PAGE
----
Saturday, November 22, 2014

Self-publishing’s vices and virtues

Research has taught me three main weaknesses in this new way to issue books, but also revealed some less acknowledged strengths

Invisible obstacles, unseen advantages … a woman taking the d-i-y approach. Photograph: REX/Image Broker
Almost any discussion of self-publishing seems to attract an immediate hostility quite unlike the amused tolerance that greets those who, say, exhibit their indifferent watercolours, or seek to try out their wine-making skills on their friends. The discussion (I would hesitate to call it a debate) invariably and speedily descends to consideration of the literary merits of 50 Shades of Grey (whose author in any case disputes that it ever was self-published).

A report of research I presented to a recent publishing conference, challenging misapprehensions as to what sort of people are now self-publishing, provoked just such a lively correspondence. Of those interviewed for my study, 65% of self-publishers were women. Nearly two-thirds were aged 41 to 60, with a further 27% aged over 61. Half were in full-time employment, 32% had a degree and 44% a higher degree. According to my research, self-publishers tend predominantly to be educated and busy, and not self-publishing in retirement, bitter from a lifetime’s disappointment from the traditional industry.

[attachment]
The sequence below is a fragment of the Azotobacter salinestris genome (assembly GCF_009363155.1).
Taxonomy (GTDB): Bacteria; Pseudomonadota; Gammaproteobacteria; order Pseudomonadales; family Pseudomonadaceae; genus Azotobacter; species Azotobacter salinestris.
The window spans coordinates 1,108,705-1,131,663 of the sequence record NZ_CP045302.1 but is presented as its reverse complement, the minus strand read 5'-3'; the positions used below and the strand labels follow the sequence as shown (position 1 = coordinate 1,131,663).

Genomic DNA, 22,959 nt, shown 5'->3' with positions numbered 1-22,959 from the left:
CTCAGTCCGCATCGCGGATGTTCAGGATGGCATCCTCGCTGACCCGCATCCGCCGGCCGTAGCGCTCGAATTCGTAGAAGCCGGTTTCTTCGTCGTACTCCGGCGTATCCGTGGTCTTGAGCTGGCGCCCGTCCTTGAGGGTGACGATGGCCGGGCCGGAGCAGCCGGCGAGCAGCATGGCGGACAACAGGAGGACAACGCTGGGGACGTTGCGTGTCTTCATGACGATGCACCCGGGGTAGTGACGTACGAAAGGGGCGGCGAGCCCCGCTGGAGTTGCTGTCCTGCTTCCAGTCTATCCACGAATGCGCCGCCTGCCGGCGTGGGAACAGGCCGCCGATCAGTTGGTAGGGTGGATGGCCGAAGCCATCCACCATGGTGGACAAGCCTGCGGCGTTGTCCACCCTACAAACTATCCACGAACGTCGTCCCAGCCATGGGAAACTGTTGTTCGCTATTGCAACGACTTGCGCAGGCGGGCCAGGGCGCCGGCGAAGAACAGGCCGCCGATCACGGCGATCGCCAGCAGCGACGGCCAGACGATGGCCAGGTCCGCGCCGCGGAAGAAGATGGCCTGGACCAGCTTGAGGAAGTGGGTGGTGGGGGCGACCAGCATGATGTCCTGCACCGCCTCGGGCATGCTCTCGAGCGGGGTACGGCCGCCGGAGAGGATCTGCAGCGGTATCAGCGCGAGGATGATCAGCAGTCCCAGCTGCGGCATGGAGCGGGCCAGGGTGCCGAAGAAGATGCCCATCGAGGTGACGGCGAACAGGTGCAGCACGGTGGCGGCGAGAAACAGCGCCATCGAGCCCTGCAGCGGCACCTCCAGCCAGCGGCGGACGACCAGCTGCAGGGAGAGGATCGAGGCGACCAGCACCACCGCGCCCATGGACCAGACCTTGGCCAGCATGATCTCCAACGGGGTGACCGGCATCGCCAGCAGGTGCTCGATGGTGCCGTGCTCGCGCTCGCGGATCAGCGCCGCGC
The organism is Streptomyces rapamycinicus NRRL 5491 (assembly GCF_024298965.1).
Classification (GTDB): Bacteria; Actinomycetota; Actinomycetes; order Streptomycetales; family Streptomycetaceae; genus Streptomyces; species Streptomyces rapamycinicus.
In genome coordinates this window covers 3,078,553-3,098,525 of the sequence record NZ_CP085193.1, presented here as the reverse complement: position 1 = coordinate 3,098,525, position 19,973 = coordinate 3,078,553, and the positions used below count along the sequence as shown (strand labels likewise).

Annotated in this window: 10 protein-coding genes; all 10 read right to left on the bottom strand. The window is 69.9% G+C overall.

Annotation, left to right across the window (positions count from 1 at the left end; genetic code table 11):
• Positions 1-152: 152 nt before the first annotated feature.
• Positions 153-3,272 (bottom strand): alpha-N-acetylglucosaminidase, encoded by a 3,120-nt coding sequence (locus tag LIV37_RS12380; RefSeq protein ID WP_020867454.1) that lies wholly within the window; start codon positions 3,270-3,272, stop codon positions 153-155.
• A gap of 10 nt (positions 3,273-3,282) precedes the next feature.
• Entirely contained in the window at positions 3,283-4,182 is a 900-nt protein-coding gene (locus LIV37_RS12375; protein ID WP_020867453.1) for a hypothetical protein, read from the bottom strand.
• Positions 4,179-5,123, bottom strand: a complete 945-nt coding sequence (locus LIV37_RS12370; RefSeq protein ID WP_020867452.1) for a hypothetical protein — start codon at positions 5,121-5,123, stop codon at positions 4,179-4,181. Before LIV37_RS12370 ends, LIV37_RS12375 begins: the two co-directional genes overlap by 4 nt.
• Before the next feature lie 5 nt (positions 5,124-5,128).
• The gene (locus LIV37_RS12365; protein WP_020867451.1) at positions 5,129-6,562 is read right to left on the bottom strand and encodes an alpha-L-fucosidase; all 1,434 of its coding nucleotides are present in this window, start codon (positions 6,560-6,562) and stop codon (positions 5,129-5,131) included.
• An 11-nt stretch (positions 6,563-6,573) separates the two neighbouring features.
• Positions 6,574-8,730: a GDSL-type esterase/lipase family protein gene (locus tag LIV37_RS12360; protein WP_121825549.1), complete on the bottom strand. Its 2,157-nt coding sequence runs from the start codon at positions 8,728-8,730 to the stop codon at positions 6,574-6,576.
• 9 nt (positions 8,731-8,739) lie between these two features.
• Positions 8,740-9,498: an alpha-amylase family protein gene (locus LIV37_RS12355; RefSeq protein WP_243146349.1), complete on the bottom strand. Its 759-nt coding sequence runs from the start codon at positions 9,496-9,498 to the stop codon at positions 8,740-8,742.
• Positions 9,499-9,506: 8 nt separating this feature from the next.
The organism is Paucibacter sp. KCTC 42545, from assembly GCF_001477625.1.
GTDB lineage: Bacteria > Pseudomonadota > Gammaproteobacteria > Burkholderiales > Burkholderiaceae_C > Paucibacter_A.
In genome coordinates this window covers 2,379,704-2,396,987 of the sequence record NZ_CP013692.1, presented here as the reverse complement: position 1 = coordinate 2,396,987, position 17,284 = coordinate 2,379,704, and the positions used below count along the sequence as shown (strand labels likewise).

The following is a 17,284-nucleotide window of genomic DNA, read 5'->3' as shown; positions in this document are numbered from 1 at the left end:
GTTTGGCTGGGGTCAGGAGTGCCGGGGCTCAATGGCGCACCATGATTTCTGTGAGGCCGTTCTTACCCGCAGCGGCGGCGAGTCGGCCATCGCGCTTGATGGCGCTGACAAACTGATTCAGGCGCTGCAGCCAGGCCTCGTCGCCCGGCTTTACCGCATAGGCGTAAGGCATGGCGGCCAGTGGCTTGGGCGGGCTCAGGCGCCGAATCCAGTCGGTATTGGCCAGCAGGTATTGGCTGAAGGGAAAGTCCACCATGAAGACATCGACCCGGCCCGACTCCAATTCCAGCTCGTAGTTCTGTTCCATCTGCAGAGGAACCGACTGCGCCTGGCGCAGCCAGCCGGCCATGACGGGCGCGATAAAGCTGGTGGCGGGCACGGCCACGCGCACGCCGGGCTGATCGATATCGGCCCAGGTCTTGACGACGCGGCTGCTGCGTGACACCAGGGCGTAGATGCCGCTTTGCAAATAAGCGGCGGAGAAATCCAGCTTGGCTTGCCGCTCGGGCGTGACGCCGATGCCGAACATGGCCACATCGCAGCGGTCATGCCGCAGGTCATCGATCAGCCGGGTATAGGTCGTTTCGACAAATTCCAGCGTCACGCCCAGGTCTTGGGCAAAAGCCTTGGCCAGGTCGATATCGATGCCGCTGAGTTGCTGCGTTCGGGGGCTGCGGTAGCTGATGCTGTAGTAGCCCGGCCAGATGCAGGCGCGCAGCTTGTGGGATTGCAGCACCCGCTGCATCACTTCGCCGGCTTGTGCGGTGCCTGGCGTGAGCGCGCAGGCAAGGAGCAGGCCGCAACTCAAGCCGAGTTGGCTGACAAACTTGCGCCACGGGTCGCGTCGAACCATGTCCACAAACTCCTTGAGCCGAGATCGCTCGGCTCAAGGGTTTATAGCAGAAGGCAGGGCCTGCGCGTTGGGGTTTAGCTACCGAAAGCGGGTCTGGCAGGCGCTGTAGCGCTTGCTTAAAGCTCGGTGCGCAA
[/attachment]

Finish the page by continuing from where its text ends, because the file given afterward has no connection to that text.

While this was confirmed in part by comments online, other contributions were less measured. BladeAbroad questioned whether such authors are “publishing ebooks or ‘cashing in’” and Salierei wrote: “I suspect 99% of published ebooks either dont (sic) sell or barely sell.”

It is certainly true that many self-published books are not very good, but having been involved in academic research into the sector for the past five years I have come up with three main reasons why I think the output includes so much tosh – and also a case for a cultural value that is less easy to quantify. More

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